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Wednesday, September 9, 2015

To the Nines - Stephanie Plum Has More Than Nine Lives


Pros: Change of pace in plot, issues with Ranger's Merry Men
Cons: Where were the good times in Vegas? Tiny letdown.

The Bottom Line: Just keep on keepin' on.

As weird as it sounds, I couldn’t start this book right away. Steph already has a new car – I do not. I’m frustrated, feeling useless in my own house, and getting fat on microwave pizza. So I put down the Stephanie Plum books, got on the treadmill, and stayed there for 74 minutes, 4 miles, and 550 calories (exactly how many the pizza had). I felt better after that and decided to read R.L. Stine’s Bad Dreams for a brief change of pace, even though I was ODing on Fear Street books.

Now I’m ready to get back in the saddle with Stephanie.

If you have no idea who Stephanie is, then it’s a good bet you don’t know who Janet Evanovich is. She’s the author of the Stephanie Plum novels, where Steph is a bounty hunter for her cousin Vinnie’s bail bonds company. She got there by blackmailing him (it involves a “romantic relationship with a duck”), and now has a Batman-quality guy named Ranger as a mentor and vice cop Joe Morelli as a hot ticket love interest. Except there’s always someone who wants to kill her. There’s always gotta be a downside, doesn’t there?

We begin the book with Stephanie going for a roll in ze hay (and by hay I mean a fat guy covered in Vaseline). When she gets back to the office, she’s assigned a new task; help Ranger find a man named Samuel Singh. Singh was working at a place called TriBro and went missing several days ago, and if he’s not found, Vinnie becomes a laughing stock for being the first to screw up a visa bond. Ranger’s all about Singh, but Steph would much rather find Boo, the little dog that went missing along with Singh. Of course, all her snooping gets her into trouble with someone she ends up naming the “Carnation Killer.” Not someone you’d want to be friendly with. Her on/off boyfriend, Joe Morelli isn’t pleased with any of this, and Ranger goes as far as setting bodyguards around her – which makes for some interesting situations when Steph gets a lead that takes her, Connie, and Lula to Las Vegas.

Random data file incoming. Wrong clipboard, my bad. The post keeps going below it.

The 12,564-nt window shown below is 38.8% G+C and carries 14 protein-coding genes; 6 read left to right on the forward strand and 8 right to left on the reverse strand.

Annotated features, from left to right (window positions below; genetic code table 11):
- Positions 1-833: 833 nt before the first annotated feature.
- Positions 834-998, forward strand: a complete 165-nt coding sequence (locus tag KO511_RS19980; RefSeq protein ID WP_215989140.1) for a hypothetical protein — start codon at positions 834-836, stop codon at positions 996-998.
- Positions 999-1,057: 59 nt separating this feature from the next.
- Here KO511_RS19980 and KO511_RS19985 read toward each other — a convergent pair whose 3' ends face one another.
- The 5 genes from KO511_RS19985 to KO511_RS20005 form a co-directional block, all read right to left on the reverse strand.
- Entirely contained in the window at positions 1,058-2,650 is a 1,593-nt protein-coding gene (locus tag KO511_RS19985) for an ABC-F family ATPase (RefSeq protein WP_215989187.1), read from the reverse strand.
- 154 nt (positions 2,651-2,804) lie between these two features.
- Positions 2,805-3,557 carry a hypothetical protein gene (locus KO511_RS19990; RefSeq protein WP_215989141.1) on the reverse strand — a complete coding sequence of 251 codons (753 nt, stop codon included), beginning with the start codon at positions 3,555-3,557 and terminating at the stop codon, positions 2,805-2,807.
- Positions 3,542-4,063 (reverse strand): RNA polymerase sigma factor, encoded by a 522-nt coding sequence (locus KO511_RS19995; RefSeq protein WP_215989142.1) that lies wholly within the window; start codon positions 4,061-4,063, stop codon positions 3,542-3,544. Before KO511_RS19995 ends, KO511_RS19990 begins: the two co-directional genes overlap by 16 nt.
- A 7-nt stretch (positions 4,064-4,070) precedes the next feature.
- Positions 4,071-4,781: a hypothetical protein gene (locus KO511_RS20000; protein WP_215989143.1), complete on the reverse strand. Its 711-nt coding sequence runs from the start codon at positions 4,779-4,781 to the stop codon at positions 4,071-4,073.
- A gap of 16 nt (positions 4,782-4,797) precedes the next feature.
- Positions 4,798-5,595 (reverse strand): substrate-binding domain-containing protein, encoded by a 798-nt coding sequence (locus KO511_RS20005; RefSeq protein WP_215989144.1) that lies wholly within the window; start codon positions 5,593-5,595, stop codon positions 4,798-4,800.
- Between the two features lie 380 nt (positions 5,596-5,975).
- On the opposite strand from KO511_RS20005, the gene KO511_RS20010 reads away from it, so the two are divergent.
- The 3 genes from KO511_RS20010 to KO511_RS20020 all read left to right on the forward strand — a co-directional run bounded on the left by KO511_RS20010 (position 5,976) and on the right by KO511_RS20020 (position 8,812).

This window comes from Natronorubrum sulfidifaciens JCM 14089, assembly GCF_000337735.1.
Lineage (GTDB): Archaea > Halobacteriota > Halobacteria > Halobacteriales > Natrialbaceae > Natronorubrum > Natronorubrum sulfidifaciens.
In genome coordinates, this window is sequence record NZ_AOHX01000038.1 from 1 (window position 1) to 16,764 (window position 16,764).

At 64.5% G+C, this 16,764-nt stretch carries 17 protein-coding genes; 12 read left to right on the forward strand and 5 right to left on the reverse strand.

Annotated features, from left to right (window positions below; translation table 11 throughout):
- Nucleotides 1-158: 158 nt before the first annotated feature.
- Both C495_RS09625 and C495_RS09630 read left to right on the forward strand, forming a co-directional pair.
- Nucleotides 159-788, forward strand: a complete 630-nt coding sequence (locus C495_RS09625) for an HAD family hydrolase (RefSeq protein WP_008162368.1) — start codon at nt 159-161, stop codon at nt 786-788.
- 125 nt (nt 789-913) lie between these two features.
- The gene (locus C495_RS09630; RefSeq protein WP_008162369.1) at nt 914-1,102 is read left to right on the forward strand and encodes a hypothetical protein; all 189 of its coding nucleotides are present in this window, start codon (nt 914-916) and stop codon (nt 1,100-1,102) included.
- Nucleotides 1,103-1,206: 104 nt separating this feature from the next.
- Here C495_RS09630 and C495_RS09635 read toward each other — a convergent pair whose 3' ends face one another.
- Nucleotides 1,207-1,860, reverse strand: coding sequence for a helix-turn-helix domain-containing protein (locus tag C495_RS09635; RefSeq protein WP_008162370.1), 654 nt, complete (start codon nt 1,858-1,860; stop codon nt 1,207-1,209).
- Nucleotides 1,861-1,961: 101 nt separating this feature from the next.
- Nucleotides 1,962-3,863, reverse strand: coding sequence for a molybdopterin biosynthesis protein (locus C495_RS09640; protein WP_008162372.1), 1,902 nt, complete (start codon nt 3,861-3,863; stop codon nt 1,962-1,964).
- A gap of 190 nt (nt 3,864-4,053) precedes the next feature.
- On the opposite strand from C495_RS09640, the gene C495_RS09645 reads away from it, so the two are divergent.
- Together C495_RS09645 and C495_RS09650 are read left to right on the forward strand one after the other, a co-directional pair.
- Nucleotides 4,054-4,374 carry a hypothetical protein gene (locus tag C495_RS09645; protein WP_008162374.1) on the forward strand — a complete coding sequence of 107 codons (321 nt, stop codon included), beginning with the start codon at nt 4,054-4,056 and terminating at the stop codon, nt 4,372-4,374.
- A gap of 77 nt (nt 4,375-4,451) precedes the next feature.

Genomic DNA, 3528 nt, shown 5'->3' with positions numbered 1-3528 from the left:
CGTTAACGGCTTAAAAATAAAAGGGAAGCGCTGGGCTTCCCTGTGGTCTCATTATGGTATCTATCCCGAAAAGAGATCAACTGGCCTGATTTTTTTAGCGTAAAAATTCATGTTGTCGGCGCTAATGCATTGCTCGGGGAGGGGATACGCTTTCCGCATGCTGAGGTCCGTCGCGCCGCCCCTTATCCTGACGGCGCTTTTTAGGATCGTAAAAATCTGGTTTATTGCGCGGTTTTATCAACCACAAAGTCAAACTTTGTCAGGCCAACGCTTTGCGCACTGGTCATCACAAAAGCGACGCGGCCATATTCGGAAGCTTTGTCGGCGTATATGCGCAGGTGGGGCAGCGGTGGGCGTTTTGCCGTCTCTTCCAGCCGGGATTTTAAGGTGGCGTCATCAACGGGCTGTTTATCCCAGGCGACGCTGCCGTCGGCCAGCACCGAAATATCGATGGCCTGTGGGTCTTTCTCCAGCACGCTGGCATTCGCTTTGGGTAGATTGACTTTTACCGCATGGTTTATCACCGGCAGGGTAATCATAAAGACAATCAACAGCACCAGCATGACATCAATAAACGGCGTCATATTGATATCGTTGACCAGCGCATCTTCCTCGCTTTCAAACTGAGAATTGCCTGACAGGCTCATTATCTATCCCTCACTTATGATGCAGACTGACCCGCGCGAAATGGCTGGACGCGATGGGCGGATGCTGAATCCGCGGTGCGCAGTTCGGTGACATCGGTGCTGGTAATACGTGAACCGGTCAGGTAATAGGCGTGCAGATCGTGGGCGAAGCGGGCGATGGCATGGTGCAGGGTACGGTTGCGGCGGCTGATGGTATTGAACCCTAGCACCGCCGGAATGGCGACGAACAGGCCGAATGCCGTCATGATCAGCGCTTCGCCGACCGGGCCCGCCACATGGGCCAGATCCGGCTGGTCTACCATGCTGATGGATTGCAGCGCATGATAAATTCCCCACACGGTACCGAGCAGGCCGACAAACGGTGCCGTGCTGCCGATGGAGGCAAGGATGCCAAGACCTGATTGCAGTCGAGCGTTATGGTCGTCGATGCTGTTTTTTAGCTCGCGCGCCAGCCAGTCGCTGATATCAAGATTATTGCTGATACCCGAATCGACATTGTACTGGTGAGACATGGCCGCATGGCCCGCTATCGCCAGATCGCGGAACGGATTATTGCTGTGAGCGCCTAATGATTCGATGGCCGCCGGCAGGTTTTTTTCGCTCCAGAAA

Actually, considering I knew she was going to Vegas from the back of the book, I expected some good stuff. But I was sadly disappointed. For having Connie and Lula along I was expecting some crazy situations, but they weren’t there that long and there were just a few things to be amused by. I mean, it’s Vegas but we get more action in Jersey? Sad. So sad. Atlantic City was more fun. Maybe they should have brought Grandma Mazur…

You’d think Steph would be safe with a bunch of Ranger’s Merry Men around her (as she calls them), but she still manages to get into trouble. How she does so is always interesting and the way she goes through these guys is pretty great. The whole chase throughout this book makes for a decent change simply for the fact that it isn’t your typical trial skipper that Steph has to go after, and what made for an even bigger relief was that there wasn’t any other skipper she had to go after and was trying to do so throughout the entire book. I mentioned in the last book, Hard Eight, that those kinds of issues were starting to drive me nuts.

As usual the book is written in first person from Steph’s point of view. That’s the best way for these stories to be told. And yes, you will have to do that whole suspend your disbelief thing because weird stuff goes on in this book that probably wouldn’t happen in real life, or at least happen in the way it does in the book. We don’t get many new characters in this book aside from Ranger’s boys and the bad guys.

And speaking of bad guys, will you be able to guess who the bad guy is? Possibly. I had my thumb pegged on a specific few people, finally narrowed down to one once we find out what the deal is. Of course, you won’t be able to figure out what the deal is – I sure didn’t – but as for the head honcho in everything, if you think like I do and know what everyone tends to do in their mystery stories more often than not, then yes, you’ll have it. Maybe Steph needs my insight – then she may not get into these situations… Still, the last bit she gets snagged up in was exciting and will keep you on the edge of your seat.

Overall? Mm, four stars again. It’s good, but like I said, I was hoping for more. I think it would have been great if Steph had gone on the roadtrip with Lula. That could have made for some great material. They could have gotten lost, had crazy conversations together or with truck drivers or anyone else, visited a national monument and have something ridiculous happen that gets them thrown out, all kinds of things. Ah well. The story was good, not as plausible as some of the others, but not entirely out of the realm of reality either. Some of you may be doubtful, but I can honestly see something wacko like this going on in real life. People are nuts, so you never know.

Don’t forget – Stephanie Plum is for entertainment purposes only. Any attempt to take this book seriously, plot, characters, or otherwise will result in immediate failure and no fun taken on your part.

NT

Originally posted 2006 on Epinions.com

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